Popped under a jersey, a base layer can achieve a myriad of useful things. First up, they can add a degree of insulation. This ranges from a little, in the case of lightweight synthetic models, to quite a lot, in the case of heavier Merino wool versions. They can also act as a useful intermediary between your skin and your jersey, preventing you from feeling clammy, and keeping your core temperature stable.
Some people, generally base layer manufacturers, will tell you that a base layer will also keep you cool when cycling in summer. While I respect their chutzpah, this is obviously not strictly true, as anyone who’s ever worn clothes will know.
However, in anything short of utterly baking hot weather, a base layer can still be comfier than a jersey alone on account of its ability to help manage sweat.
By providing a second layer, they can also cut down the chance of road rash if you have a tumble. This less often cited benefit was suggested to me by a grizzled geezer at Herne Hill Velodrome, which means that, unlike the idea that base layers keep you cool, I’m prepared to believe it without any further evidence.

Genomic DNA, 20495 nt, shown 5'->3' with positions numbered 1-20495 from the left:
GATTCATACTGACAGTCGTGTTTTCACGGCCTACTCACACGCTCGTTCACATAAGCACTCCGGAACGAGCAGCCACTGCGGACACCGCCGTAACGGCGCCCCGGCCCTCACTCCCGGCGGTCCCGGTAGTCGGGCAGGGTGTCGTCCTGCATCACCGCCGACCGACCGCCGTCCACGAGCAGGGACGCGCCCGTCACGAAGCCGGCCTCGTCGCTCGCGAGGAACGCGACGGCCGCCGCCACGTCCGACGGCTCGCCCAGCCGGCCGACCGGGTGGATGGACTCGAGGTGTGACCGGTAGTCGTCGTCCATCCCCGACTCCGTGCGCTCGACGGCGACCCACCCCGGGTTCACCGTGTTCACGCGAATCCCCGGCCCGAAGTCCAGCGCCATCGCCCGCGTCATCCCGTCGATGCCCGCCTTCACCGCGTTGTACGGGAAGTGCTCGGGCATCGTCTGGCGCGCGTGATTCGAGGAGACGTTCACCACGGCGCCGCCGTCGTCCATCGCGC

Whatever the conditions and wherever your reasons, here are seven of the best...
Rapha Short Sleeve Merino Base Layer
£60, Shop Rapha
In a nice bright orange, this was for years probably my favourite bit of cycling kit. Sadly it eventually proved equally popular with the moths that at that time also populated my house share.
Made from a delicious 100% merino wool, Rapha’s soft base layer is produced from fabric that’s a bit nicer than average, is cut a little better than average, and finally ends up as a top that’s also fair wack more stylish than average.